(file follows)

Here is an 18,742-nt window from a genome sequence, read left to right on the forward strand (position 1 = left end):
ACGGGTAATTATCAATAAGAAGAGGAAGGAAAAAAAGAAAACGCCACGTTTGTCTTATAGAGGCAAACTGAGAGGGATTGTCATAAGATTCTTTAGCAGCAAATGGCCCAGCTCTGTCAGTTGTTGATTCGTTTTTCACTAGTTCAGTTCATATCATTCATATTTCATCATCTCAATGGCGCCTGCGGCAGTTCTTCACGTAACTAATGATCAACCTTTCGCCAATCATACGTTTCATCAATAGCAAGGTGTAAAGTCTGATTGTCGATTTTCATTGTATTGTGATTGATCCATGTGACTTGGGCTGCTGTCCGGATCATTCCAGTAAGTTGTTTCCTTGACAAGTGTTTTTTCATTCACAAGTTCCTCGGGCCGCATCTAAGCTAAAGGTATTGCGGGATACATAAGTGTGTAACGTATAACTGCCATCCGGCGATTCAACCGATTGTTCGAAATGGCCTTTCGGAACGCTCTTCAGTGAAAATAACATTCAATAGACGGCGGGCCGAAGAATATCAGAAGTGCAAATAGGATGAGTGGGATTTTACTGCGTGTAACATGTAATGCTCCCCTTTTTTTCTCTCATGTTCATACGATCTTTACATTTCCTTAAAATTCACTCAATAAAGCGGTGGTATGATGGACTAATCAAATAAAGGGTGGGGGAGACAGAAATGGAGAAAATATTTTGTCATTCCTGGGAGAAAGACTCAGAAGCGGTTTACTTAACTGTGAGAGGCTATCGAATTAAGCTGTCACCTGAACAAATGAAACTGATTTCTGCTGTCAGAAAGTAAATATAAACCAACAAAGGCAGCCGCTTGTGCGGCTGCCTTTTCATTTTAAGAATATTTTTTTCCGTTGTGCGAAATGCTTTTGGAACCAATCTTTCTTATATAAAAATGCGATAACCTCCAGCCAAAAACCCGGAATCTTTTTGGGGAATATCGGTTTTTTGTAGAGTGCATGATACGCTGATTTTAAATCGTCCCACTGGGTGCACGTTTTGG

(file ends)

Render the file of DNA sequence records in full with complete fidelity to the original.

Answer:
Here is an 18,742-nt window from a genome sequence, read left to right on the forward strand (position 1 = left end):
ACGGGTAATTATCAATAAGAAGAGGAAGGAAAAAAAGAAAACGCCACGTTTGTCTTATAGAGGCAAACTGAGAGGGATTGTCATAAGATTCTTTAGCAGCAAATGGCCCAGCTCTGTCAGTTGTTGATTCGTTTTTCACTAGTTCAGTTCATATCATTCATATTTCATCATCTCAATGGCGCCTGCGGCAGTTCTTCACGTAACTAATGATCAACCTTTCGCCAATCATACGTTTCATCAATAGCAAGGTGTAAAGTCTGATTGTCGATTTTCATTGTATTGTGATTGATCCATGTGACTTGGGCTGCTGTCCGGATCATTCCAGTAAGTTGTTTCCTTGACAAGTGTTTTTTCATTCACAAGTTCCTCGGGCCGCATCTAAGCTAAAGGTATTGCGGGATACATAAGTGTGTAACGTATAACTGCCATCCGGCGATTCAACCGATTGTTCGAAATGGCCTTTCGGAACGCTCTTCAGTGAAAATAACATTCAATAGACGGCGGGCCGAAGAATATCAGAAGTGCAAATAGGATGAGTGGGATTTTACTGCGTGTAACATGTAATGCTCCCCTTTTTTTCTCTCATGTTCATACGATCTTTACATTTCCTTAAAATTCACTCAATAAAGCGGTGGTATGATGGACTAATCAAATAAAGGGTGGGGGAGACAGAAATGGAGAAAATATTTTGTCATTCCTGGGAGAAAGACTCAGAAGCGGTTTACTTAACTGTGAGAGGCTATCGAATTAAGCTGTCACCTGAACAAATGAAACTGATTTCTGCTGTCAGAAAGTAAATATAAACCAACAAAGGCAGCCGCTTGTGCGGCTGCCTTTTCATTTTAAGAATATTTTTTTCCGTTGTGCGAAATGCTTTTGGAACCAATCTTTCTTATATAAAAATGCGATAACCTCCAGCCAAAAACCCGGAATCTTTTTGGGGAATATCGGTTTTTTGTAGAGTGCATGATACGCTGATTTTAAATCGTCCCACTGGGTGCACGTTTTGG